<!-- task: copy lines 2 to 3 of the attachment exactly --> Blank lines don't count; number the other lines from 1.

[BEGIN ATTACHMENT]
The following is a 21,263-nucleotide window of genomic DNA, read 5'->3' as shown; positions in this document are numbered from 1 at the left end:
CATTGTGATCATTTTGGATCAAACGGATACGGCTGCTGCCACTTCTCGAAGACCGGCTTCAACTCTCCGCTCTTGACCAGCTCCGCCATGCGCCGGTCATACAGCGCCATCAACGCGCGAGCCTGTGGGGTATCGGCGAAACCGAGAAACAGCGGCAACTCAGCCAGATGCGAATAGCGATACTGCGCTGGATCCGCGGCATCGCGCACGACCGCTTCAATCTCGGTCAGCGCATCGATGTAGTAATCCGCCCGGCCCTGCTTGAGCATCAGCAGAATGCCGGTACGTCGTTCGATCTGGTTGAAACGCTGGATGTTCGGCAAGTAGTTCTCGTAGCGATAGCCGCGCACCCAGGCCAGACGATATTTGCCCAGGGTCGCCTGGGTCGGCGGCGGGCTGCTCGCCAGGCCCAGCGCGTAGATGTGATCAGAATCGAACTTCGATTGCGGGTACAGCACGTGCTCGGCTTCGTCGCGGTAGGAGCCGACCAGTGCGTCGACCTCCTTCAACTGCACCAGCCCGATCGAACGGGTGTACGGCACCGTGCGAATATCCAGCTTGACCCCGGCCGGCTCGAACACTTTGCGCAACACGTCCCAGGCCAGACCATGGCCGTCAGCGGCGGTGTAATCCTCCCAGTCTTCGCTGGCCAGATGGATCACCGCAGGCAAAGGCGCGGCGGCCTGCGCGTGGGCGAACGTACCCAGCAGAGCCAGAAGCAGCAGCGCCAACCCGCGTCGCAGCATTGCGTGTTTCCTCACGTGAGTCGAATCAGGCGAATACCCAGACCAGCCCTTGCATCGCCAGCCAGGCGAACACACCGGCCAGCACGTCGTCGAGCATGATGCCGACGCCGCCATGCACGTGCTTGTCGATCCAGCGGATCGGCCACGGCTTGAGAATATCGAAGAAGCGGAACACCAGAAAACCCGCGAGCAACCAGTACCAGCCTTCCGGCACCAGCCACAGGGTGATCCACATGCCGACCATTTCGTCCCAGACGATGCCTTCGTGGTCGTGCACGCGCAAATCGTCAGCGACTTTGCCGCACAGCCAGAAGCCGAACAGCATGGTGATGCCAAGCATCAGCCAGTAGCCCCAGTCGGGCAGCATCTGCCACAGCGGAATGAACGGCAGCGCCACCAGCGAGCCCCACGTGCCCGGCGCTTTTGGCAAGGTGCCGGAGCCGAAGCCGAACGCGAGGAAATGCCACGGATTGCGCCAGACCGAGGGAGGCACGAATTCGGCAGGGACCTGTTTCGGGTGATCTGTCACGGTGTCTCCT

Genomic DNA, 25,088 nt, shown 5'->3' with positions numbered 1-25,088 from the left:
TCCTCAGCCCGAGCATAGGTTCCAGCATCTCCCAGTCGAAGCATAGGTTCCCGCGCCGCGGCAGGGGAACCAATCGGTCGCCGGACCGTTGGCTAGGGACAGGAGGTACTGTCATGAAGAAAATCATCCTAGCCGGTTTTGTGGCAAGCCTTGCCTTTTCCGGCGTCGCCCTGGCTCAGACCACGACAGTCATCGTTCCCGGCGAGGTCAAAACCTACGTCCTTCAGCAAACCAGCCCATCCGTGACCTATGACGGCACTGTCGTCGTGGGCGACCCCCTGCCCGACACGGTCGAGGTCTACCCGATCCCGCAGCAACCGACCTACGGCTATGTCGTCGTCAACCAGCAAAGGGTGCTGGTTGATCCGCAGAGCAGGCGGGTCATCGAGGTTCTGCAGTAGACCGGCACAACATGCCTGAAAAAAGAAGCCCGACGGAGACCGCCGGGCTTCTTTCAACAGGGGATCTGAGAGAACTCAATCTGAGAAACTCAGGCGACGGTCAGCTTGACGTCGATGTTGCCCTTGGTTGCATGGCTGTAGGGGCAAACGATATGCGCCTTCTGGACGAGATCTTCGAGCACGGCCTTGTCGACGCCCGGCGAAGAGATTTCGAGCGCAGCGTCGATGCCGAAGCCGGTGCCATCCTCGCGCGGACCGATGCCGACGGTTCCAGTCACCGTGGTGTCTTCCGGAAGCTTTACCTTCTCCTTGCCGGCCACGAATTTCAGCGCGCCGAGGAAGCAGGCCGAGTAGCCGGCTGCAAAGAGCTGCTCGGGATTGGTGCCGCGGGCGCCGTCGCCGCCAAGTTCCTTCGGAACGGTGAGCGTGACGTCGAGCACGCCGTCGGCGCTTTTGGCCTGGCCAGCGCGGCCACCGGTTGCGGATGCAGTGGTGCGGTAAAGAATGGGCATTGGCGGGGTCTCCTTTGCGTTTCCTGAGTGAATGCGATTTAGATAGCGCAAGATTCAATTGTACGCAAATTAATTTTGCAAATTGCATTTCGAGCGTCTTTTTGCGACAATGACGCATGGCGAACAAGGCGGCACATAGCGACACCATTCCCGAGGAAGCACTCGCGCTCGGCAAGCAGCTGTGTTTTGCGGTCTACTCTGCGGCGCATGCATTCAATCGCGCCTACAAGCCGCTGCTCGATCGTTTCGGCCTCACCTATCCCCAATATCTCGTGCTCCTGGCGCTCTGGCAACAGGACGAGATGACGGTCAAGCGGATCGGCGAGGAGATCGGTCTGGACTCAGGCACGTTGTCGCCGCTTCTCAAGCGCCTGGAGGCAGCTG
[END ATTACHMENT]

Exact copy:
CATTGTGATCATTTTGGATCAAACGGATACGGCTGCTGCCACTTCTCGAAGACCGGCTTCAACTCTCCGCTCTTGACCAGCTCCGCCATGCGCCGGTCATACAGCGCCATCAACGCGCGAGCCTGTGGGGTATCGGCGAAACCGAGAAACAGCGGCAACTCAGCCAGATGCGAATAGCGATACTGCGCTGGATCCGCGGCATCGCGCACGACCGCTTCAATCTCGGTCAGCGCATCGATGTAGTAATCCGCCCGGCCCTGCTTGAGCATCAGCAGAATGCCGGTACGTCGTTCGATCTGGTTGAAACGCTGGATGTTCGGCAAGTAGTTCTCGTAGCGATAGCCGCGCACCCAGGCCAGACGATATTTGCCCAGGGTCGCCTGGGTCGGCGGCGGGCTGCTCGCCAGGCCCAGCGCGTAGATGTGATCAGAATCGAACTTCGATTGCGGGTACAGCACGTGCTCGGCTTCGTCGCGGTAGGAGCCGACCAGTGCGTCGACCTCCTTCAACTGCACCAGCCCGATCGAACGGGTGTACGGCACCGTGCGAATATCCAGCTTGACCCCGGCCGGCTCGAACACTTTGCGCAACACGTCCCAGGCCAGACCATGGCCGTCAGCGGCGGTGTAATCCTCCCAGTCTTCGCTGGCCAGATGGATCACCGCAGGCAAAGGCGCGGCGGCCTGCGCGTGGGCGAACGTACCCAGCAGAGCCAGAAGCAGCAGCGCCAACCCGCGTCGCAGCATTGCGTGTTTCCTCACGTGAGTCGAATCAGGCGAATACCCAGACCAGCCCTTGCATCGCCAGCCAGGCGAACACACCGGCCAGCACGTCGTCGAGCATGATGCCGACGCCGCCATGCACGTGCTTGTCGATCCAGCGGATCGGCCACGGCTTGAGAATATCGAAGAAGCGGAACACCAGAAAACCCGCGAGCAACCAGTACCAGCCTTCCGGCACCAGCCACAGGGTGATCCACATGCCGACCATTTCGTCCCAGACGATGCCTTCGTGGTCGTGCACGCGCAAATCGTCAGCGACTTTGCCGCACAGCCAGAAGCCGAACAGCATGGTGATGCCAAGCATCAGCCAGTAGCCCCAGTCGGGCAGCATCTGCCACAGCGGAATGAACGGCAGCGCCACCAGCGAGCCCCACGTGCCCGGCGCTTTTGGCAAGGTGCCGGAGCCGAAGCCGAACGCGAGGAAATGCCACGGATTGCGCCAGACCGAGGGAGGCACGAATTCGGCAGGGACCTGTTTCGGGTGATCTGTCACGGTGTCTCCT

Genomic DNA, 25,088 nt, shown 5'->3' with positions numbered 1-25,088 from the left: